It is self-propelled property:

  • built to travel wholly on land,
  • capable of at least 10km/h, AND
  • with one or more motors with total power greater than 200W.

It can also be:

  • machinery or equipment with wheels built to be towed at more than 10km/h (e.g. a trailer).

If the property runs on rails, tram lines or other fixed path it is not defined as a motor vehicle.

Before 1 July 2014

The law changed on 1 July 2014 to narrow the definition of a motor vehicle.

 Under the old definition, a motor vehicle had to:

  • be capable of at least 10km/h, OR
  • have one or more motors that have a total power greater than 200W.

Under the new definition, a motor vehicle must have both of these characteristics.

For more information, see regulation 1.7 of the Personal Property Securities Regulations 2010.

Search by the prescribed order for motor vehicle serial numbers

When searching the PPSR by a motor vehicle serial number, make sure you enter the correct serial number. For example, if a motor vehicle has both a vehicle identification number (VIN) and a chassis number, you should search using the VIN. The PPSR provides guidance to help you enter the correct serial number.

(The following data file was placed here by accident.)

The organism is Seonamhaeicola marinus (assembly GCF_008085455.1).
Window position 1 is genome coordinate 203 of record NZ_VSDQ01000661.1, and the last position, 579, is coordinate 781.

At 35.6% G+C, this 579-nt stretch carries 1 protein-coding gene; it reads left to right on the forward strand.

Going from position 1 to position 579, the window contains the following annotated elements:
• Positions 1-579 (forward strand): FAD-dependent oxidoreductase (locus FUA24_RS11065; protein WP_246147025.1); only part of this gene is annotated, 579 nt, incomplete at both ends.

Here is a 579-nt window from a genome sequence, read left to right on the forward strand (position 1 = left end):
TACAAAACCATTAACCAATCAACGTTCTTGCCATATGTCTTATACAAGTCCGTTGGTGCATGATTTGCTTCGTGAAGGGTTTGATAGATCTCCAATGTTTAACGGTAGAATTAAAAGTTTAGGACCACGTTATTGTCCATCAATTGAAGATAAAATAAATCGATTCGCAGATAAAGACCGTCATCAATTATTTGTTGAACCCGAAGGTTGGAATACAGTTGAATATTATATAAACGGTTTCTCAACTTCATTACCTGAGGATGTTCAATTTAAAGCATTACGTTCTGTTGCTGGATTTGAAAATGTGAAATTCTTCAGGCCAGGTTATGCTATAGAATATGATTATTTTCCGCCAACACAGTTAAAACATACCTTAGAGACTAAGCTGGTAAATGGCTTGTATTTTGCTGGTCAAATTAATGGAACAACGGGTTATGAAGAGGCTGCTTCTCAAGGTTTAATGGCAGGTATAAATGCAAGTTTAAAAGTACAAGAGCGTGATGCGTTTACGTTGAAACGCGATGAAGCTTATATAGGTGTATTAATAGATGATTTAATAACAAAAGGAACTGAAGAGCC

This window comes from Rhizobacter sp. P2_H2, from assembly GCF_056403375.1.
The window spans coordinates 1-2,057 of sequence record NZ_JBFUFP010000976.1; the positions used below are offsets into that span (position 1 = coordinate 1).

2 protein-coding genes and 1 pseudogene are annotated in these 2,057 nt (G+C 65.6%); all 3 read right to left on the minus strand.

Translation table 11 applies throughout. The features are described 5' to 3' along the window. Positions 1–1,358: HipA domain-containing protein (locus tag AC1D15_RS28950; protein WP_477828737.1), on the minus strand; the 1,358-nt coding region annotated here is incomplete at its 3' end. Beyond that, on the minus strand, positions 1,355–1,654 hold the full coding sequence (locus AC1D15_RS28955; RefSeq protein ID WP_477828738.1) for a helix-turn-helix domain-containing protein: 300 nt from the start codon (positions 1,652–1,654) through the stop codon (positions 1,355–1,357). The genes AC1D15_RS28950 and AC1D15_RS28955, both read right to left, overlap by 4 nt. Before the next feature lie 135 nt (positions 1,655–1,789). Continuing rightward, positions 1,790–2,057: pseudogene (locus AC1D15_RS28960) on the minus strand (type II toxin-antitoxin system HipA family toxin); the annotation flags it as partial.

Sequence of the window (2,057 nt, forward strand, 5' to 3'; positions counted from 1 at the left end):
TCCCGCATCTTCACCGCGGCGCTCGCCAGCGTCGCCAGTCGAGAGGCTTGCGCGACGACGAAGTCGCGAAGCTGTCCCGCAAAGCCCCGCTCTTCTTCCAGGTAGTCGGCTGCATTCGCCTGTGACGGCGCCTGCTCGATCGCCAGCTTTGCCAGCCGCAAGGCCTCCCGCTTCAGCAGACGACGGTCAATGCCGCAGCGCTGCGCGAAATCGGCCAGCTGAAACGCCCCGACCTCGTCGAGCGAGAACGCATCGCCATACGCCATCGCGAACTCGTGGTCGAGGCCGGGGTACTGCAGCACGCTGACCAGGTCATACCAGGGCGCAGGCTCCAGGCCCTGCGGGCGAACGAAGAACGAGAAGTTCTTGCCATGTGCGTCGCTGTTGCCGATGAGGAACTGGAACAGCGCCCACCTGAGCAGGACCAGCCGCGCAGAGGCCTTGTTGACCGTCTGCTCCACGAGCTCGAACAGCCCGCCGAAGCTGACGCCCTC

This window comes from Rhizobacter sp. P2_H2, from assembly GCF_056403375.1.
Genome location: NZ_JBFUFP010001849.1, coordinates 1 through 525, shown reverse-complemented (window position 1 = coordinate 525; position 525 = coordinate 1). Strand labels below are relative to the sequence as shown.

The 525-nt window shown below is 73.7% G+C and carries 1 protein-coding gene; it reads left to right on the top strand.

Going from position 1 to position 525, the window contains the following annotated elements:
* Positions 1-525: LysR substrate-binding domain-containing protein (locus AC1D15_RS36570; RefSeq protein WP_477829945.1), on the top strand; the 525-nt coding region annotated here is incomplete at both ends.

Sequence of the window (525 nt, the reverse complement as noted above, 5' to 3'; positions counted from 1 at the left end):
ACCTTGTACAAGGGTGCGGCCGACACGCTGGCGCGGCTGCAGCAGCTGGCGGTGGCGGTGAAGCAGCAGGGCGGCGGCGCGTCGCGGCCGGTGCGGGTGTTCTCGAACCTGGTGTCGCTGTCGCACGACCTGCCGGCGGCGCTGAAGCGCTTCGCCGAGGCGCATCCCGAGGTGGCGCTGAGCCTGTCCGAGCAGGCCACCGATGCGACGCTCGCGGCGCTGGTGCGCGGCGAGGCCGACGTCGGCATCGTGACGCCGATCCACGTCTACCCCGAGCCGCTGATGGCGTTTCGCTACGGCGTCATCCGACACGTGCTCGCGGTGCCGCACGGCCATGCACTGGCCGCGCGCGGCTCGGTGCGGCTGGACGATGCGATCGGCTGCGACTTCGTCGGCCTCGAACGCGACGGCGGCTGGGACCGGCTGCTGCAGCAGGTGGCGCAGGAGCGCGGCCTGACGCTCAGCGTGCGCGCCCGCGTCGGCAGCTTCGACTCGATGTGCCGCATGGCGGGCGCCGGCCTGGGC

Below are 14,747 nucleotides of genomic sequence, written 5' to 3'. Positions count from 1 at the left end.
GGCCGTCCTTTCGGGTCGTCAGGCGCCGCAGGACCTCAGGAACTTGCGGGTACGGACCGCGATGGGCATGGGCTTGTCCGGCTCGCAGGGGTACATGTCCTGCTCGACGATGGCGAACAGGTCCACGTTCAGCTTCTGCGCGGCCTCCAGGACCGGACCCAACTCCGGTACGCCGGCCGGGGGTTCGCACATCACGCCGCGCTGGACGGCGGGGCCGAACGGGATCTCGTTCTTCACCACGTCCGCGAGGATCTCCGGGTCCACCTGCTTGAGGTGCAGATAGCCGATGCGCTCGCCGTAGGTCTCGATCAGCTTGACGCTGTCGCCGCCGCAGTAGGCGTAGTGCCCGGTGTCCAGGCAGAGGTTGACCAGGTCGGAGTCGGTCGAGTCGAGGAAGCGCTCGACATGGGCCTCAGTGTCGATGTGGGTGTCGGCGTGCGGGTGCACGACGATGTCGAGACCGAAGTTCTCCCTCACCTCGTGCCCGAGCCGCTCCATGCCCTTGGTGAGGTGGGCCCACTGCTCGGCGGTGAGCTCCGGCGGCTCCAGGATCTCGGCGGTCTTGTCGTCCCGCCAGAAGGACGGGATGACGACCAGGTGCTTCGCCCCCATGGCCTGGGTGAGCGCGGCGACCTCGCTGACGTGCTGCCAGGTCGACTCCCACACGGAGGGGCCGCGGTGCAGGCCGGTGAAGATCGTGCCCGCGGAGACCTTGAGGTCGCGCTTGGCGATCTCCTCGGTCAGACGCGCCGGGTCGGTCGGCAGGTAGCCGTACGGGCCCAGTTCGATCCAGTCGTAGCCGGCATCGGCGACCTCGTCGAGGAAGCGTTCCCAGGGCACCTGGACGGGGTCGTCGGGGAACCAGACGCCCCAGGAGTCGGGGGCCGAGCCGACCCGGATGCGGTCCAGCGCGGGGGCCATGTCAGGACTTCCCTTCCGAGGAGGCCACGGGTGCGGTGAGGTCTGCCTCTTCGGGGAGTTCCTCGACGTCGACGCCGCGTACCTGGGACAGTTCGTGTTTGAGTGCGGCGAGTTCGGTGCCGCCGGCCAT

A serial number search might not reveal all security interests

It is not compulsory for commercial security interests in serial numbered goods to be registered by serial number. The registration may be made against the grantor only. For example, a security interest in a commercial motor vehicle may be registered by reference to the grantor and contain no reference to its serial number, and therefore will only be revealed through a search by grantor.

Motor vehicle buyer protections

If the collateral is a motor vehicle, section 45 of the PPS Act provides that a buyer or lessee will generally take the motor vehicle free of any security interest if:

  • at any time between the time the motor vehicle was sold or leased and the start of the previous day a search of the PPSR by reference only to the serial number would not have disclosed a registration which perfected the interest; and
  • the seller or lessor is either the person who granted the security interest, or another person who is in possession of the vehicle (provided the person who granted the security interest has lost the right to possess the motor vehicle or is stopped from asserting an interest in the vehicle).

Exceptions to motor vehicle buyer protections

The above protection does not apply if:

  • the secured party is in possession of the motor vehicle immediately before the time of the sale or lease; or
  • the motor vehicle is bought at a sale held by or on behalf of an execution creditor; or
  • the buyer or lessee holds the motor vehicle as inventory; or on behalf of a person who would hold the motor vehicle as inventory; or
  • the buyer or lessee buys or leases the motor vehicle with actual or constructive knowledge of the security interest.

Exceptions for motor vehicle licensed dealers

Section 45(3) of the PPS Act provides that a buyer or lessee will generally take the motor vehicle free of any security interests if they provide new value for the motor vehicle and the seller or lessor holds a licence (issued by the state or territory where the sale or lease happens) to deal in that kind of motor vehicle.